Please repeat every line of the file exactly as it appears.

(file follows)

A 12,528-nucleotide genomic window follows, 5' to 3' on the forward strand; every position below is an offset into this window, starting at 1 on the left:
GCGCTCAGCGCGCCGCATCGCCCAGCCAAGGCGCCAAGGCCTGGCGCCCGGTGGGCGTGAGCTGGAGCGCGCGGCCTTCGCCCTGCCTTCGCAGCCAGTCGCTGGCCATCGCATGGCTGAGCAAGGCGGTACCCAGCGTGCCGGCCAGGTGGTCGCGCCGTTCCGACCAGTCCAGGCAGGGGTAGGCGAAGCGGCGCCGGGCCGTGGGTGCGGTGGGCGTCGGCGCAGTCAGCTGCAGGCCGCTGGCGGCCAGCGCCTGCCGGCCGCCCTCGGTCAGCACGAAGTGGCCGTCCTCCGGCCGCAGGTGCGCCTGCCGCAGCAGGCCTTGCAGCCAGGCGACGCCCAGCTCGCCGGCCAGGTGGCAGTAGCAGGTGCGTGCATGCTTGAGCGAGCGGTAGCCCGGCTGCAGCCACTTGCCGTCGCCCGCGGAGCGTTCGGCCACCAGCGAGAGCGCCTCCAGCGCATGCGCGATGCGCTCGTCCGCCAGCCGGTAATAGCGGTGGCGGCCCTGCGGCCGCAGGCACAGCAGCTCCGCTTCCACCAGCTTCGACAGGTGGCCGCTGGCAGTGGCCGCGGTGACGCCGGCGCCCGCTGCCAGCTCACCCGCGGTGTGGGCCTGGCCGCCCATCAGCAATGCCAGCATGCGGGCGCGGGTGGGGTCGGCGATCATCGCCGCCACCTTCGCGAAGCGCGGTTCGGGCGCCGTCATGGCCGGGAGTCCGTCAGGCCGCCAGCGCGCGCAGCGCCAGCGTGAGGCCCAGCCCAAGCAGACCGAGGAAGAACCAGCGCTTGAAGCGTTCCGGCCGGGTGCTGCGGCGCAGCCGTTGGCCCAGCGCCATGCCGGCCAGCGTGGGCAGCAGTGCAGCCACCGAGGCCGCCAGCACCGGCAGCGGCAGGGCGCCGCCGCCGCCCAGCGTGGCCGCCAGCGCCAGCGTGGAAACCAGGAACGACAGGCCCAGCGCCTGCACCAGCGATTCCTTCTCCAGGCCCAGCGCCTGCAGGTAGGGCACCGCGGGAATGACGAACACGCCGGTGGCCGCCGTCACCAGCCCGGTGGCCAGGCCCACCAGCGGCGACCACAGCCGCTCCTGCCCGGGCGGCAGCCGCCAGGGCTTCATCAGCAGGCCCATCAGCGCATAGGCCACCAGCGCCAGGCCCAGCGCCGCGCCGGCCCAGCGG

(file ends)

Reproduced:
A 12,528-nucleotide genomic window follows, 5' to 3' on the forward strand; every position below is an offset into this window, starting at 1 on the left:
GCGCTCAGCGCGCCGCATCGCCCAGCCAAGGCGCCAAGGCCTGGCGCCCGGTGGGCGTGAGCTGGAGCGCGCGGCCTTCGCCCTGCCTTCGCAGCCAGTCGCTGGCCATCGCATGGCTGAGCAAGGCGGTACCCAGCGTGCCGGCCAGGTGGTCGCGCCGTTCCGACCAGTCCAGGCAGGGGTAGGCGAAGCGGCGCCGGGCCGTGGGTGCGGTGGGCGTCGGCGCAGTCAGCTGCAGGCCGCTGGCGGCCAGCGCCTGCCGGCCGCCCTCGGTCAGCACGAAGTGGCCGTCCTCCGGCCGCAGGTGCGCCTGCCGCAGCAGGCCTTGCAGCCAGGCGACGCCCAGCTCGCCGGCCAGGTGGCAGTAGCAGGTGCGTGCATGCTTGAGCGAGCGGTAGCCCGGCTGCAGCCACTTGCCGTCGCCCGCGGAGCGTTCGGCCACCAGCGAGAGCGCCTCCAGCGCATGCGCGATGCGCTCGTCCGCCAGCCGGTAATAGCGGTGGCGGCCCTGCGGCCGCAGGCACAGCAGCTCCGCTTCCACCAGCTTCGACAGGTGGCCGCTGGCAGTGGCCGCGGTGACGCCGGCGCCCGCTGCCAGCTCACCCGCGGTGTGGGCCTGGCCGCCCATCAGCAATGCCAGCATGCGGGCGCGGGTGGGGTCGGCGATCATCGCCGCCACCTTCGCGAAGCGCGGTTCGGGCGCCGTCATGGCCGGGAGTCCGTCAGGCCGCCAGCGCGCGCAGCGCCAGCGTGAGGCCCAGCCCAAGCAGACCGAGGAAGAACCAGCGCTTGAAGCGTTCCGGCCGGGTGCTGCGGCGCAGCCGTTGGCCCAGCGCCATGCCGGCCAGCGTGGGCAGCAGTGCAGCCACCGAGGCCGCCAGCACCGGCAGCGGCAGGGCGCCGCCGCCGCCCAGCGTGGCCGCCAGCGCCAGCGTGGAAACCAGGAACGACAGGCCCAGCGCCTGCACCAGCGATTCCTTCTCCAGGCCCAGCGCCTGCAGGTAGGGCACCGCGGGAATGACGAACACGCCGGTGGCCGCCGTCACCAGCCCGGTGGCCAGGCCCACCAGCGGCGACCACAGCCGCTCCTGCCCGGGCGGCAGCCGCCAGGGCTTCATCAGCAGGCCCATCAGCGCATAGGCCACCAGCGCCAGGCCCAGCGCCGCGCCGGCCCAGCGG